As any parent will know — or at least will have been warned — a child’s teenage years can be some of the toughest. It can be particularly hard if their parents are divorced or separated.
A whirlwind combination of puberty, hormones, high school years, and the growing need for independence can be a challenge for any parent. In a household with a teenager, every day can seem like a battle — sometimes over the smallest things. As a parent, you want to be able to love and guide your child like you always have, but you need to understand that just as they’re changing, your relationship with them needs to change as well. These are some of the most formative years of their lives, so it’s good for them to know that their parents are there for them, and are willing to realize that they have a young adult who deserves their respect and guidance.
The Benefits of Positive Parenting
As a parent, you’ve no doubt looked out for your child through all their early years. Now that they’re an adolescent, they crave independence and the freedom to make their own choices. “As our kids grow into teenagers, they gain a great deal of independence,” says Planned Parenthood. “That’s a normal and natural part of growing up. But even as they increase their independence, we need to keep our relationships as close to them as we did when they were small children. They still need us to love, guide, and have fun with them.”
As much as your teen wants to control his or her own life, you as a parent need to project some measure of guidance and authority. Although a teen may be convinced that they know everything there is to know and that they’re old enough to make their own decisions, a lack of life experience can hinder them from making the right decisions. This ties into the fear of any parent: that their teen will begin moving toward harmful behaviors.
Teenagers tend to experiment with their own boundaries and experiences, and they can be especially susceptible to peer pressure. Although you can’t be around every hour of every day to monitor your teen’s behavior, you can act as an authority figure, as well as someone to talk to and confide in. You just have to be sure you’re communicating to your teen that you’re present, and that any concerns you have are borne out of love and for their own benefit.
Communicating that you understand your child’s adolescent independence but the parent is still the boss is important for setting healthy boundaries and creating a solid family structure. The goal is to raise a healthy, well-balanced young adult who knows right from wrong, cares about others, and takes pride in themselves and their abilities. This may seem like a tall order, but the adolescent years are the best time to start.
Here are five ways you can help keep your relationship with your teenager strong and happy for both sides:
- Spend time together.
When a child becomes a teenager, it suddenly becomes a lot less cool to hang out with Mom and Dad. However, reinforcing family structure can help provide support and a sense of well-being for a teen — not to mention a potential avenue for a teen to confide in a parent. WCSAP suggests bonding activities such as family meals (without the TV on or cell phones present), joint chores, board game nights, or volunteering. Any way you can ensure your teen knows that you’re present can be a good thing as they struggle through adolescence.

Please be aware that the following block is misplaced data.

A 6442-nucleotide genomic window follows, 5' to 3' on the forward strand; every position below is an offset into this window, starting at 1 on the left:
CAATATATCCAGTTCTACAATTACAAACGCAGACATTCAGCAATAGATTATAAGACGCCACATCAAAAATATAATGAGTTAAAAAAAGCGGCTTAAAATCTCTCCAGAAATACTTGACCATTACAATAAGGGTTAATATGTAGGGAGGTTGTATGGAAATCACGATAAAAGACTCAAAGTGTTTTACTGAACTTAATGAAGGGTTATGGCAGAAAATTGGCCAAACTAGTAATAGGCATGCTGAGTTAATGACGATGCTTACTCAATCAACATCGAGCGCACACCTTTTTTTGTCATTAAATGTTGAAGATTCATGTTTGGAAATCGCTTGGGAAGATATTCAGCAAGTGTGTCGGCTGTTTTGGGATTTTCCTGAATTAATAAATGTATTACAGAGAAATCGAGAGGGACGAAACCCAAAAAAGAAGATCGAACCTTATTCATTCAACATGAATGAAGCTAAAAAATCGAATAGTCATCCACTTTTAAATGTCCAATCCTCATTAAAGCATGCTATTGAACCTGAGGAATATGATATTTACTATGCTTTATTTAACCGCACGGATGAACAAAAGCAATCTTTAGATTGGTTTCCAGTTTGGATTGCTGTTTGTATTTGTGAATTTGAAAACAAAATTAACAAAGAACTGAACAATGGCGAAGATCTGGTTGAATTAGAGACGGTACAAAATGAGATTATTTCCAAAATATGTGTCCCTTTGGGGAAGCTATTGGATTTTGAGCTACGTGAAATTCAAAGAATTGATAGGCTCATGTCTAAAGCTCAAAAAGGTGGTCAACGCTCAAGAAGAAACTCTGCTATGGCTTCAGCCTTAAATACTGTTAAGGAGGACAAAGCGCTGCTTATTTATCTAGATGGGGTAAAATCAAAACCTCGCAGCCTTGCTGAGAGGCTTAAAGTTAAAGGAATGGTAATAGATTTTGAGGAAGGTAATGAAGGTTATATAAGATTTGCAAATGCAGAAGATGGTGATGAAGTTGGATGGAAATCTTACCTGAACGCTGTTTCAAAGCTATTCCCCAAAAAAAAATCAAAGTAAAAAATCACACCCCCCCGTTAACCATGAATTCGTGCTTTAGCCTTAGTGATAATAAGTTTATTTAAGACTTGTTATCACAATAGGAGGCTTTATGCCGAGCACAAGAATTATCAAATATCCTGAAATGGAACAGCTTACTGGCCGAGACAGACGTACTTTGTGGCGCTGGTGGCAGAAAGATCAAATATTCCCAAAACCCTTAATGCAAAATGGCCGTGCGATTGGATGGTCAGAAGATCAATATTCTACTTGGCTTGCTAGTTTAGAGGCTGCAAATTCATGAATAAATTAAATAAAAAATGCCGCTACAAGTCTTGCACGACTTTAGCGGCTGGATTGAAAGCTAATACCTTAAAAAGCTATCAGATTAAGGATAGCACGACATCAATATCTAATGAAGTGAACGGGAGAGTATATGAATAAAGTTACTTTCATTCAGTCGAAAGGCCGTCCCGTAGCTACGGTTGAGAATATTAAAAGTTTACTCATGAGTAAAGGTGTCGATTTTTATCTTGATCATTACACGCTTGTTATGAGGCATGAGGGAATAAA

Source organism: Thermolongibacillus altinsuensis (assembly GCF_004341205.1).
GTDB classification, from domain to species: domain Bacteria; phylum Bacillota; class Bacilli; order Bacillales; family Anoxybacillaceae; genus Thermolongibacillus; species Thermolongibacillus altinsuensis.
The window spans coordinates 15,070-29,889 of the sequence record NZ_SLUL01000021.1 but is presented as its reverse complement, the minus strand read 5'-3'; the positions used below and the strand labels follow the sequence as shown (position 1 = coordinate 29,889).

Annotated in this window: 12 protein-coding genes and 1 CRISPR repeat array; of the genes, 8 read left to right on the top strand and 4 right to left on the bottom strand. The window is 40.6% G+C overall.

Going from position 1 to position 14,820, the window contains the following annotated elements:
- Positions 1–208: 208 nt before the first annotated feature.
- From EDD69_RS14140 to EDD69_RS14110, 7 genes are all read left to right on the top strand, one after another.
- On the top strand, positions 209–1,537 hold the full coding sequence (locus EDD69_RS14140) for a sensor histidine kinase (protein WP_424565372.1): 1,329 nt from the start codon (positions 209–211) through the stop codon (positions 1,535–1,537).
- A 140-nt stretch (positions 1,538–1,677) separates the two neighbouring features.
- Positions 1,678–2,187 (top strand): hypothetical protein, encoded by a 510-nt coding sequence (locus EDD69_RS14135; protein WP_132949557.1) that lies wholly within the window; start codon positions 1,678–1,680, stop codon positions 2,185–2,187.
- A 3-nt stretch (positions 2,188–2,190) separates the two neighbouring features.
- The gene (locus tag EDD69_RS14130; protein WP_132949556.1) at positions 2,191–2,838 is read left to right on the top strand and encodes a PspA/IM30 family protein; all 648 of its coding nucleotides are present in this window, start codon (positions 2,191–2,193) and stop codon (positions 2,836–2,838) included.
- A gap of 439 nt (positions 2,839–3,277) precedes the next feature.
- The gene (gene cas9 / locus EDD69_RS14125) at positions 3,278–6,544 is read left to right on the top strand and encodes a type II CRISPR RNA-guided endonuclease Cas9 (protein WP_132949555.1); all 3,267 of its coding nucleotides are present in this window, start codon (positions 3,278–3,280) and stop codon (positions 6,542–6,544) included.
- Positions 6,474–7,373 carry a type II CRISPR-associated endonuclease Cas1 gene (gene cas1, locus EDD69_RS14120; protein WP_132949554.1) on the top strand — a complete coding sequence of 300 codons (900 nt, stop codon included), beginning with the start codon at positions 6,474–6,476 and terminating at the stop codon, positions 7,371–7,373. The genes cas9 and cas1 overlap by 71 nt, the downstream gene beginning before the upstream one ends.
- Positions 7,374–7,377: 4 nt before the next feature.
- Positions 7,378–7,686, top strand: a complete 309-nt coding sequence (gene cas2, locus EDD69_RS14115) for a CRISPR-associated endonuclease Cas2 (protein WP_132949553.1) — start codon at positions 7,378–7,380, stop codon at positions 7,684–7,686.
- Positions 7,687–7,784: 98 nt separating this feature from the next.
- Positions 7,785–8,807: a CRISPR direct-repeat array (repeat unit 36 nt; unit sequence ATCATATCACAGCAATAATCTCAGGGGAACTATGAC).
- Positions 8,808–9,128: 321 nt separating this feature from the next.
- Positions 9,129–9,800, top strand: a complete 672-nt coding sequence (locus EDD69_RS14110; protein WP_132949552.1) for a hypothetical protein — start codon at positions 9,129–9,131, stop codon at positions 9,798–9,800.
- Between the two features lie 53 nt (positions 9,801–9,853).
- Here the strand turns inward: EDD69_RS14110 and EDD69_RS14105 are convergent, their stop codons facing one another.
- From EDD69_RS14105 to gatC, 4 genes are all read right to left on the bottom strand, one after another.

- Set a good example.
You don’t need to be a saint, but it certainly helps for teens to look up to their parents as role models for their own behavior. Be mindful of how many substances you use in front of your teen — including excessive alcohol and smoking — as they can easily mimic what they see at home as acceptable habits.
- Set boundaries.
You may have a young adult in the house, but you are still the main adult, and you need to make sure your child knows that you’re the one who sets the limits. The National Institute on Drug Abuse focuses on the importance of calmly and firmly setting boundaries for your teen. Not providing boundaries can lead to teens going into adulthood with the disjointed sense of having too much freedom.
- Be respectful.
With the prevalence of cyber-bullying, teens these days have more to worry about than ever when it comes to criticism and taunts. “Teasing can feel like torture to a sensitive teen,” notes WCSAP. Don’t make fun of your teen, no matter how lightly, and refrain from using negative language or put-downs. Hearing this from their parental figure can hurt a teen’s self-esteem, and can make them feel unhappy and unsafe at home.
- Show you care.
Whether it’s by making them a special lunch or by sending them notes “just because,” it’s important that your teen feels loved and supported by their parents during these turbulent years. If you have a fight with your teen, take the time to apologize and emphasize that you love them no matter what. Put a focus on the strength and unconditional love of the family unit, and encourage your teen to be a part of that as well.
It’s not always easy being the parent of a teenager, but it’s absolutely worthwhile to take the time to foster a strong, healthy relationship that promotes respect and love between both parties. Although every teenager is different, it’s fundamental that a parent provide both guidance and support as their child works through the storm of adolescence.
Mom and daughter photo available from Shutterstock